“Tunde Olaniran, who identifies as genderqueer, has been putting out his playful electronic music for a couple of years now and shows no signs of getting any less theatrical. Every song constantly bounces around between quirky R&B and beats bearing the bawdiness of a buzzsaw. This desire to never settle in a singular musical aesthetic keeps his albums endlessly interesting. There is an allegiance to club music as well as a desire to dismantle it…Against Me! is a punk band from Florida fronted by Laura Jane Grace. Their albums are short bursts of ridiculously anthemic songs that contain darkly humorous lyrics referencing both the personal and the political. The accessibility of the band's anger harkens back to some of the most iconic names in punk. After a public coming out in 2012, followed by the resignation of several of her bandmates (for unrelated reasons), Laura Jane Grace became something of a poster child for the trans* movement (albeit not its spokesperson, to heave the entirety of a movement on a single person or several people is ignorant as all heck). Her deeply personal songs about gender identity on 2014's Transgender Dysphoria Blues provided for the band's most impassioned effort to date”.
IN THIS PHOTO: Tunde Olaniran
What one gleams from the list from WhatCulture is the fact the majority of these artists are American. Also, it seems all of these artists have to justify themselves in a way – proclaim how unafraid and determined they are. That is a courageous and inspiring attitude but, in 2017, should they have to shout so loud and frequently?! I know there are some fantastic underground transgender artists in the U.K. – many seem resigned to the underground through fear they would not be able to assimilate into the mainstream. There are many other frames of reference one can ascribe to the debate but, ironically, their struggle is binary – having to choose between being who they are, and enjoying minor attention and acclaim, or having to compromise. Maybe this is not the case for the artists I have mentioned but, as we know, there is a lot of prejudice and discrimination still rife in music. Is transgenderism still the only taboo in the music industry?! Despite the fact we have Pride celebrations and join together once a year – what is the reality for a gay musician in the modern world? Artists like Billy Tipton, Pete Burns and Wendy Carlos – composer on films like Clockwork Orange and Tron but, unbeknown to many, she is sort of the mother of modern Electronic music. They, in many ways, have helped normalise transgenderism and take away the exotification aspect of it – seeing it as rather fruity and strange. In society, there is taboo attached to coming out: those who decide to choose another gender have to go through so much anxiety and fear. If a musician has had to overcome that: how accepted are they likely to be when it comes to the mass media and charts? I write with authority because I know there are fantastic transgender musician who yearn to assimilate and align with those in the mainstream. Sexuality and gender should not be an issue with regards music. If, in 2017, we are seeing sexism and racism; where on the list of priorities is sexuality and transgenderism?! Whilst those in the music industry crunch numbers and toil over algorithms: how much consideration is being lent to the human beings behind the music.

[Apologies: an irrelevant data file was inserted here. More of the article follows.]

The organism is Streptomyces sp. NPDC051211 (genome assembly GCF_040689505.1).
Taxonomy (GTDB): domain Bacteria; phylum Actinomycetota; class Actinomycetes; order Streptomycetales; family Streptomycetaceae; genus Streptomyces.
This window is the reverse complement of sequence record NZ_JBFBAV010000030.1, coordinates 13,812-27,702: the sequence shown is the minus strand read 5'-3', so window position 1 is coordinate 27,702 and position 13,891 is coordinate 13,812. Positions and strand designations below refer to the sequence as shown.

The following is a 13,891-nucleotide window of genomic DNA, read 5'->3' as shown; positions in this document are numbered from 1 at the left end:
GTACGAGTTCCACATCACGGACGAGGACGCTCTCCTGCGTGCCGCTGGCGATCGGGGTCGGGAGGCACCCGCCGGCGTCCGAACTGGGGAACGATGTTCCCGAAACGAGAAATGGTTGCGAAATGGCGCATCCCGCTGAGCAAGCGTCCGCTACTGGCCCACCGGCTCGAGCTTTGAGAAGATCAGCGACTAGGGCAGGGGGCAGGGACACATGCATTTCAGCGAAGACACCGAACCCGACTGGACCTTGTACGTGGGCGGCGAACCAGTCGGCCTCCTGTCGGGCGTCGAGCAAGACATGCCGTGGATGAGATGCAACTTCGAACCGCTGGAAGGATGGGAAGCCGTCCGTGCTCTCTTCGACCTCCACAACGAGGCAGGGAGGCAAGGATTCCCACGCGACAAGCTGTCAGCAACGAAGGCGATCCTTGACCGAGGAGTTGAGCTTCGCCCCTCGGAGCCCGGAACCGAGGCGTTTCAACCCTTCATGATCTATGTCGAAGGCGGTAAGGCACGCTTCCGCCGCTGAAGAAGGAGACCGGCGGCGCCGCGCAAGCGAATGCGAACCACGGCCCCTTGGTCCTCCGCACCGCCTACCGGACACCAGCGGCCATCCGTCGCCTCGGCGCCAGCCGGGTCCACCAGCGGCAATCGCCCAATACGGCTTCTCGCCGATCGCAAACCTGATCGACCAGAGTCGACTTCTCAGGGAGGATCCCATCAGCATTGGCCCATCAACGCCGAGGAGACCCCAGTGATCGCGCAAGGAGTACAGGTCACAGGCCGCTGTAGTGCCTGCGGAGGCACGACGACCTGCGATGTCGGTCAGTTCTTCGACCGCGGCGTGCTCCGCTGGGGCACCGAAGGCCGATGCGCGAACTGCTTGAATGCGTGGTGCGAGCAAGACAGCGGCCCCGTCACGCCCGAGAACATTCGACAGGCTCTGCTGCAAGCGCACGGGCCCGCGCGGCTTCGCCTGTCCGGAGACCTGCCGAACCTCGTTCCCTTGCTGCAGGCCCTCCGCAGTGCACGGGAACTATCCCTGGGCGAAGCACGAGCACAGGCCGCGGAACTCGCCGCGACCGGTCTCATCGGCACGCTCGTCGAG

IN THIS PHOTO: Against Me!
It is dastardly and deplorable seeing such rampant inequality in any sector of society: the fact it is extends to music is quite alarming. Transgender artists, in addition to homosexual musicians, should be allowed to play with unexpurgated relief and freedom. I feel there are alleyways of the music industry that needs to tackled and addressed. There should be no fear in the music industry. It should be an open forum where artists of every sexuality, gender and race should be able to perform and succeed on equal terms. That may sound awfully naïve but it is merely a case of taking action. I am concerned those musicians who are transgender – or non-binary – have enough anxiety in their heart without having to deal with spiked tongues and appalling looks. I know artists here – and around the world – who are exceptional musicians and transgender. They do not want to play to certain clubs and create a particular brand of music. They want to be accepted and have the same platforms as every other musician. If Trump is determined to prohibit transgender people entreating the armed forces: the passionate protest from musicians in the U.S. and U.K. is heartening to see. The focus should turn to music and, as we tackle sexism and racism – and try to affect real change – we need to look at sexuality and transgenderism. These kinds of issues are quiet heavy and, in regards musicians who face discrimination, there is a great weight for them to bear. Because of that, it is incumbent on the rest of us to create dialogue, positive exposure and raise our…
IN THIS PHOTO: Anohni
ARMS to help support them.